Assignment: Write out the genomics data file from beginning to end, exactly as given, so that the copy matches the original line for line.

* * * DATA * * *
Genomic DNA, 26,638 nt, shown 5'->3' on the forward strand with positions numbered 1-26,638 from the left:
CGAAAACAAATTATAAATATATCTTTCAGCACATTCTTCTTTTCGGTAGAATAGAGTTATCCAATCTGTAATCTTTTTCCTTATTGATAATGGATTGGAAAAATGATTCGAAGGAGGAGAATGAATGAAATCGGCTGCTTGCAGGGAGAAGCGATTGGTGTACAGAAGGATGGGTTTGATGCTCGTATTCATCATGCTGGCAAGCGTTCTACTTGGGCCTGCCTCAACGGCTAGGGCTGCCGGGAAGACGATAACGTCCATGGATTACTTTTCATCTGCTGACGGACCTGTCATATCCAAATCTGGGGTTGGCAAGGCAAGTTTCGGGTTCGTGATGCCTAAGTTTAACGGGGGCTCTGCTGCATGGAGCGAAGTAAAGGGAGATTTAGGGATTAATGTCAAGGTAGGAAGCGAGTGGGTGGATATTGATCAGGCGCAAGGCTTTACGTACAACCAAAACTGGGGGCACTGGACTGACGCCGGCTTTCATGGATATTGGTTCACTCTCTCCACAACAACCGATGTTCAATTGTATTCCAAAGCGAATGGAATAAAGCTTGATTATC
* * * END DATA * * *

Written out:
Genomic DNA, 26,638 nt, shown 5'->3' on the forward strand with positions numbered 1-26,638 from the left:
CGAAAACAAATTATAAATATATCTTTCAGCACATTCTTCTTTTCGGTAGAATAGAGTTATCCAATCTGTAATCTTTTTCCTTATTGATAATGGATTGGAAAAATGATTCGAAGGAGGAGAATGAATGAAATCGGCTGCTTGCAGGGAGAAGCGATTGGTGTACAGAAGGATGGGTTTGATGCTCGTATTCATCATGCTGGCAAGCGTTCTACTTGGGCCTGCCTCAACGGCTAGGGCTGCCGGGAAGACGATAACGTCCATGGATTACTTTTCATCTGCTGACGGACCTGTCATATCCAAATCTGGGGTTGGCAAGGCAAGTTTCGGGTTCGTGATGCCTAAGTTTAACGGGGGCTCTGCTGCATGGAGCGAAGTAAAGGGAGATTTAGGGATTAATGTCAAGGTAGGAAGCGAGTGGGTGGATATTGATCAGGCGCAAGGCTTTACGTACAACCAAAACTGGGGGCACTGGACTGACGCCGGCTTTCATGGATATTGGTTCACTCTCTCCACAACAACCGATGTTCAATTGTATTCCAAAGCGAATGGAATAAAGCTTGATTATC